Healing invisible wounds in Nigeria: MSF uses art and counseling to treat children's trauma
Before the military brought the massacre to an end, around 700 people had been killed. MSF started to provide emergency medical aid to those who had fled. While treating many physically injured and sick adults and children in displaced persons camps, members of the MSF team began hearing horrific stories about what people had experienced.
The team realized that many survivors, including a large number of children, were living with severe psychological trauma. In response, MSF started a psychosocial program to help adults and children as they returned home and tried to rebuild their shattered lives. The program for traumatized children used creative techniques and community support to achieve its success.
The MSF team visited schools and community leaders in Yelwa to explain how children might manifest their trauma. Difficulty concentrating, crying jags, becoming easily upset in the classroom, missing school or abusing substances - any of these behaviors might be seen after such an event.
"Making the teachers and schools aware of the symptoms was a way to offer them support so the teachers weren't so overwhelmed with containing the emotion," explains Gwen Vogel, the MSF psychologist who directed the MSF project. "It's all a byproduct of the trauma."
In group or individual sessions, the youngsters learned how their feelings and behaviors were linked to their personal experiences. MSF counselors used drama, drawing, breathing techniques, and most of all mutual listening to help reduce the psychological pressure. MSF provided art therapy and counseling to approximately 2,500 children enrolled in schools in Yelwa and the surrounding area.
During their initial visits to schools, the MSF team distributed paper and pens and asked the children to draw what they had experienced in May. The youngsters leaned over their pieces of paper, concentrating intensely as horrific scenes took shape: men with oversized weapons, people riddled with bullets, burning houses and people with severed limbs.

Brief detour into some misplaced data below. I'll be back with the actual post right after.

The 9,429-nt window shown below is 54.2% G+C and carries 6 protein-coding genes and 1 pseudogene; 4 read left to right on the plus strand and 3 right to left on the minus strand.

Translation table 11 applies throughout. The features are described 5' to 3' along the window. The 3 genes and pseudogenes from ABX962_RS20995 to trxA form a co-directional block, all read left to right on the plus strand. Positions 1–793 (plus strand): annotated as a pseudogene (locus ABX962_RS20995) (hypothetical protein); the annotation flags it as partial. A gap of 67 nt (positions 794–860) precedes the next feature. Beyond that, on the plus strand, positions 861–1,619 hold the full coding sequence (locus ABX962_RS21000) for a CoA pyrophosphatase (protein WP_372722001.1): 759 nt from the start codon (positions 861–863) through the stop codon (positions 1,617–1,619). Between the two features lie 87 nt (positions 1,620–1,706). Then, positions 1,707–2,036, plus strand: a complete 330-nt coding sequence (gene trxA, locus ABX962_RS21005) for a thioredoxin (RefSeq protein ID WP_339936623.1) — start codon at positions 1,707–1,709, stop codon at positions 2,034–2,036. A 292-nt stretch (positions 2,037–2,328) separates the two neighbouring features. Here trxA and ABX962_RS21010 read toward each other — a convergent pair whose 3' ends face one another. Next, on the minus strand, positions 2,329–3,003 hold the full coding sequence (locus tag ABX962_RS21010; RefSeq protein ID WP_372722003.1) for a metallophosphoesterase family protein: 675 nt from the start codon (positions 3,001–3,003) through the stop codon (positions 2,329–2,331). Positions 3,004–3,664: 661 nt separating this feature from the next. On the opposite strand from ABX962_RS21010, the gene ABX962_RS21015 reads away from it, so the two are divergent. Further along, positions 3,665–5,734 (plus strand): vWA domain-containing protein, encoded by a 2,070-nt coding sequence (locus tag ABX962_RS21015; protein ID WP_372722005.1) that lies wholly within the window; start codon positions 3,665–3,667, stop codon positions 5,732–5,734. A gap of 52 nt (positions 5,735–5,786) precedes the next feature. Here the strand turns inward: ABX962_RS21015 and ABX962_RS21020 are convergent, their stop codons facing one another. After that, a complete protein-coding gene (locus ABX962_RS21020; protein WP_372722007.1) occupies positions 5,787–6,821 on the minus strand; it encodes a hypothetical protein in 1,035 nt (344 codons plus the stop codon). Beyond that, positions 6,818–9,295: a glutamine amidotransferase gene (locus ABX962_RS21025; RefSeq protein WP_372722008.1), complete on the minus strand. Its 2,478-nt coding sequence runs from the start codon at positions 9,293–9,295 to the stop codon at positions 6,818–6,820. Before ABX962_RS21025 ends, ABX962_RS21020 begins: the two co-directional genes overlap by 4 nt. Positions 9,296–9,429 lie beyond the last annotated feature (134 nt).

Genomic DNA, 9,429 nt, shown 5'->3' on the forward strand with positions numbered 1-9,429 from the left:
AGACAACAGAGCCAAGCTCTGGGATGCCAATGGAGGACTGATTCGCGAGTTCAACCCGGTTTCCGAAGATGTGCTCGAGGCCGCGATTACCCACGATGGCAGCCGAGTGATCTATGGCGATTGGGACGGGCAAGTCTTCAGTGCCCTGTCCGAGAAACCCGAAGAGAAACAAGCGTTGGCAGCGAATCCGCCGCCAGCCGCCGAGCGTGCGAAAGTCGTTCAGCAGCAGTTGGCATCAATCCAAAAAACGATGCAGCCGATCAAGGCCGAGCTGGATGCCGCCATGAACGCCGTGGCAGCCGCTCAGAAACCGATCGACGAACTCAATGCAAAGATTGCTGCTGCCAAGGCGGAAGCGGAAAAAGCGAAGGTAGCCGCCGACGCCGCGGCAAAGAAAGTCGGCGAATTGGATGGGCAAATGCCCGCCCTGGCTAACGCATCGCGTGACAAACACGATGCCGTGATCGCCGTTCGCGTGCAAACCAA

"Some children find it hard to express their emotions and traumatic memories verbally," explains Vogel. "These children can often present their emotions better by drawing, and the pictures they draw show what worries, scares and moves them."
During the sessions, Vogel and other members of the team asked the children to explain their drawings and listened to the descriptions: a father being shot, uncle decapitated, sister abducted, house ransacked and burned down. This sort of scene cropped up hundreds of times, recounted by the children in strangely absent, calm voices.
Helping the children move on
Once the program had been under way for several months, Vogel and other staff members began talking to the children about their changing feelings. Most were feeling better and more secure, and their pictures started to reflect it. The MSF staff encouraged them to draw bridges to illustrate how they were moving away from the dark days of May toward a brighter and safer time. In the final months of the project, the team helped the children start creating pictures that reflected their hopes and dreams for the future.
MSF's project appears to have been successful in helping these children break free of their traumatic experiences. Gwen and her team gave them a safe place to tell their stories and taught them how to integrate these horrific experiences into their lives, allowing most of them to move on.
"It's not as if all of the problems are healed," concludes Vogel, "but I think they have returned to the way things were before the crisis. In some ways, everyone who participated became a mini-therapist themselves. They said it felt so nice just to have someone listen - not to judge them or tell them what to do. That means a lot."